New Math of Ownership

Equity for employees means greater returns for you

By Jeff Sheets

As a kid, my teachers always talked about learning the “new math.” When I asked my parents for help with my math homework, they weren’t exactly thrilled. They would work with me and ultimately be able to help me, but in a different way than my teacher had shown me. The “new math” was just a different approach to help students understand and prove the answers were correct. Likewise, making sure that key employees have an ownership stake in your dealership can be proven to make a business better because instead of just working for a salary, they have a vested interest. As an owner, you might be afraid of the opportunity to do something in a new way, but the results will bring you a better business with more engaged employees.

When it comes to equity in your company, you have three options:

1) No equity: Employees work for the company for a salary, but they have no interest in the overall welfare of the company. This is the standard.

2) Limited equity: Employees have some ownership, but nothing that causes them to really feel they are owners. Generally, they do not participate in making the business better or more efficient.

3) Significant equity: Each employee has a minimum 1-percent equity in your company. You set aside a total percentage of ownership for your key employees, giving them the opportunity to look at the company differently. Then, they know if they help the company generate a profit, they will be rewarded accordingly for their efforts.

Why does employee equity make sense?

#1 Aligns employee objectives with company objectives

Over time, workers can develop tunnel vision. They only think about themselves and their responsibilities. Rather than working for the company, they’re working toward their own advancement. Having equity in a company encourages employees to work with a long-term vision. When you give employees ownership, they know that what’s best for the company is also best for them. It might cause them to go above and beyond to help other employees. Many companies — big or small — have seen that they can encourage employees to think “outside the box” and come up with their own profit-generating and efficiency-enhancing ideas. Equity ownership raises the hopes of your employees that all of their extra efforts could pay off for them.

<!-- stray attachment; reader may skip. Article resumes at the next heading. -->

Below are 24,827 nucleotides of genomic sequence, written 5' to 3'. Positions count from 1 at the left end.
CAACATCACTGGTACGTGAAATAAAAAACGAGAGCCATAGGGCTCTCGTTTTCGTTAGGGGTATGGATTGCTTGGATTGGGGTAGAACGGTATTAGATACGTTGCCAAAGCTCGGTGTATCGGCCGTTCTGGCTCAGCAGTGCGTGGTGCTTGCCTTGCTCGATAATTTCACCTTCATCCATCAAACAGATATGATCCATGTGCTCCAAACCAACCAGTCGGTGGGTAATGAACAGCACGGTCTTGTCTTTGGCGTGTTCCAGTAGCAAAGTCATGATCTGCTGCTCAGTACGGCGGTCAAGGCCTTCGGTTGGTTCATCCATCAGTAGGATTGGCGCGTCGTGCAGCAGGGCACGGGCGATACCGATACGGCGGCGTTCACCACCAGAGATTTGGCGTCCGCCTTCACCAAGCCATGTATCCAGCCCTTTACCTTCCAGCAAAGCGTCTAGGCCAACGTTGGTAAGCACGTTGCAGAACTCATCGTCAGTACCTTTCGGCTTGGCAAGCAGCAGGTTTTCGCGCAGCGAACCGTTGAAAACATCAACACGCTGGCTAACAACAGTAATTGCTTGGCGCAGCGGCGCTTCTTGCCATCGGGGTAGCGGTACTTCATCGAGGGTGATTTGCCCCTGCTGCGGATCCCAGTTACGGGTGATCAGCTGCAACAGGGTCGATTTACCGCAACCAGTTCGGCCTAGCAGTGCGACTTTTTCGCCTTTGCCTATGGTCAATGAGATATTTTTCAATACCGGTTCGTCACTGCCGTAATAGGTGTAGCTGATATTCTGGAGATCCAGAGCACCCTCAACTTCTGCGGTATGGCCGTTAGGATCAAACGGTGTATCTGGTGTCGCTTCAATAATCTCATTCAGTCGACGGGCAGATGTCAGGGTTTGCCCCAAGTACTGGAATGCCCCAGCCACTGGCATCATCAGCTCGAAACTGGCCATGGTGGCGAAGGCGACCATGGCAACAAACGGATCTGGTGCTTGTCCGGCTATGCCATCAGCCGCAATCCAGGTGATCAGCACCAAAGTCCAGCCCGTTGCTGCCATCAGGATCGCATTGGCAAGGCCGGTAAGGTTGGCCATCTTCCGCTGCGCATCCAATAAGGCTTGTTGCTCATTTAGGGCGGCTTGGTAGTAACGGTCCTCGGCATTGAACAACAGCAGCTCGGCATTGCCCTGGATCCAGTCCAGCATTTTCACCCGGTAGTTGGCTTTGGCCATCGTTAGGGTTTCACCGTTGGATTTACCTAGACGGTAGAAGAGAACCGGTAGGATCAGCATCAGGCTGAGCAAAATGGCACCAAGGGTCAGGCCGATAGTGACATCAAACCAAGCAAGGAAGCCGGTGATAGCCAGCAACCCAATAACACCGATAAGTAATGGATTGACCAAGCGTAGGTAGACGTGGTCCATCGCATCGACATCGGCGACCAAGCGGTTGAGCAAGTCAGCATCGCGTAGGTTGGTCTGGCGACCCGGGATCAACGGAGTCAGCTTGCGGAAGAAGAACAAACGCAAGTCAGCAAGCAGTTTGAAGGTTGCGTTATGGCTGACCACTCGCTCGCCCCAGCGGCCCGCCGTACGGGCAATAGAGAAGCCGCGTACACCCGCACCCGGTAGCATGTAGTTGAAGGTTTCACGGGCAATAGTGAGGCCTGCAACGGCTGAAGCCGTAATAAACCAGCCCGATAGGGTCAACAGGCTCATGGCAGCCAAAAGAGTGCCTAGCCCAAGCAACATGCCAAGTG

#2 Productivity is rewarded

You can’t watch all your employees all the time. When no one is watching employees to hold them accountable, they can be tempted to slack off and be unproductive. When employees have stock in a company, this tends to change. They suddenly have extra incentive to hold not only themselves, but also their co-workers accountable for their actions. They know that every moment of lackluster productivity could cost them money in the long term. Employees with equity in the company will work harder because they’re not just working for you, they’re also working for themselves.

#3 Morale improves

Stock compensation can also be a great way to make your employees happy. It’s even better than a cash bonus because it’s something only your company can give them. Employees need to have confidence in the company’s long-term outlook for this to work. Don’t give your employees stock to cover up company problems; do it to reward them for helping make the company a success.

#4 Unites the company

Too often, divisions can crop up in a company. Lack of decision-making ability and unequal compensation can cause divisions within companies, large and small. Giving employees equity in the company can make them feel as if there’s less of a divide. As owners, they tend to feel better compensated, more highly regarded, and more involved in the long-term strategy of the company.